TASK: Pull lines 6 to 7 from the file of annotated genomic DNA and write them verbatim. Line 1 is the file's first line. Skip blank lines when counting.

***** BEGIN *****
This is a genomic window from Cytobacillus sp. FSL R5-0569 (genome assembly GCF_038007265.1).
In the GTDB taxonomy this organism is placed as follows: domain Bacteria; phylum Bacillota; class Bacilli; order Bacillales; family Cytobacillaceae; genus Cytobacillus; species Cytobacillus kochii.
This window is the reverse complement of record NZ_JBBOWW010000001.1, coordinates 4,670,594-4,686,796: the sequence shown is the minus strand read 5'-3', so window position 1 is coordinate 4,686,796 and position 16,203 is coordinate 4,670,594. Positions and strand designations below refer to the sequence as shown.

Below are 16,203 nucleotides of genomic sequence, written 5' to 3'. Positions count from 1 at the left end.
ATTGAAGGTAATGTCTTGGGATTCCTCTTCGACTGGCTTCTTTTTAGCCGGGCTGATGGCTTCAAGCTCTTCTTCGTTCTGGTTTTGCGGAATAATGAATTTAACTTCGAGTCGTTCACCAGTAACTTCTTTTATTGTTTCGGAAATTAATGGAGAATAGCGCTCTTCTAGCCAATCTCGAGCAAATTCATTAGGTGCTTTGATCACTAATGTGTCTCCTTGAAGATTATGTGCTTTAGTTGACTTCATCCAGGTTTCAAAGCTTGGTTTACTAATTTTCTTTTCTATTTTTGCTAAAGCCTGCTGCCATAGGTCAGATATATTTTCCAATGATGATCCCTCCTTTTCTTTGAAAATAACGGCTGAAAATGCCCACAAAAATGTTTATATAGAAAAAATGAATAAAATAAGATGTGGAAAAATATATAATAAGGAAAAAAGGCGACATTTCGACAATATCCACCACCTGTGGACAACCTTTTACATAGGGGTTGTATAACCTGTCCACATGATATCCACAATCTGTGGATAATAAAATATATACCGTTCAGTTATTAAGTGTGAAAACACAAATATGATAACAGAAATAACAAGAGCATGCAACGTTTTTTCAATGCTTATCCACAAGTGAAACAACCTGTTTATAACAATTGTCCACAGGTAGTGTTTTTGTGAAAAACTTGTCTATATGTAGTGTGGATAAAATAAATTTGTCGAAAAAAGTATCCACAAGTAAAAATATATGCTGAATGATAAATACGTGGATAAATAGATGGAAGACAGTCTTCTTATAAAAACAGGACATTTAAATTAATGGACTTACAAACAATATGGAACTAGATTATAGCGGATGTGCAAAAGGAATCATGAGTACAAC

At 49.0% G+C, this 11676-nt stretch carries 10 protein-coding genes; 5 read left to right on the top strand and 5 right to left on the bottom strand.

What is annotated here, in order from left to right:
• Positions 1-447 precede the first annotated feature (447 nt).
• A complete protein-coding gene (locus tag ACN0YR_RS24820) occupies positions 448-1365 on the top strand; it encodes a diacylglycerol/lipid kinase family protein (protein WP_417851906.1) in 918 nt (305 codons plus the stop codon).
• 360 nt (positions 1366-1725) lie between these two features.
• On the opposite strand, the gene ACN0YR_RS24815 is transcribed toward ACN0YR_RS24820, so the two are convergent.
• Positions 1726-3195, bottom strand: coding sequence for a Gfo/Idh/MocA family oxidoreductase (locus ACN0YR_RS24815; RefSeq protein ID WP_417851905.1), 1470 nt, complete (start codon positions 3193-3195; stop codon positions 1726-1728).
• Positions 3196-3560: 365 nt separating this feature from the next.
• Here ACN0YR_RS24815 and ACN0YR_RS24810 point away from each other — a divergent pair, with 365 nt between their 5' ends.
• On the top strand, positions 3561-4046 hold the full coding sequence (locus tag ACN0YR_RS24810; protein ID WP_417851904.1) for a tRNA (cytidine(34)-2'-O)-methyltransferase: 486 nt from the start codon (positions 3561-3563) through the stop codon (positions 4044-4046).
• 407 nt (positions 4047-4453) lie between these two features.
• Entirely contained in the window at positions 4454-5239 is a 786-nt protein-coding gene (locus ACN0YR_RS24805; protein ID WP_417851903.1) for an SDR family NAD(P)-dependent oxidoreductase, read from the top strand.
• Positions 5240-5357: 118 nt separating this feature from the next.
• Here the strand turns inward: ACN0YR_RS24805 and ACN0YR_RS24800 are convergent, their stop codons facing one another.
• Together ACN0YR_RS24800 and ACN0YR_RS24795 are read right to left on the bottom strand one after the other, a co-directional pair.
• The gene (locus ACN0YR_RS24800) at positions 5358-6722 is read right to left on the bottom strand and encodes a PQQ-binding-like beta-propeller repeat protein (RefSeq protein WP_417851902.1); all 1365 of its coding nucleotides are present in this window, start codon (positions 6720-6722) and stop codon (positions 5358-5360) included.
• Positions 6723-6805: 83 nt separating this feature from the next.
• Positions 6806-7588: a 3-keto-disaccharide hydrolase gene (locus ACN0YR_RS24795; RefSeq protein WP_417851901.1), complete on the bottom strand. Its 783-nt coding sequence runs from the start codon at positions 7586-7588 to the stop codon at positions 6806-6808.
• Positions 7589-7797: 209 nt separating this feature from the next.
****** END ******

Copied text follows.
At 49.0% G+C, this 11676-nt stretch carries 10 protein-coding genes; 5 read left to right on the top strand and 5 right to left on the bottom strand.

What is annotated here, in order from left to right: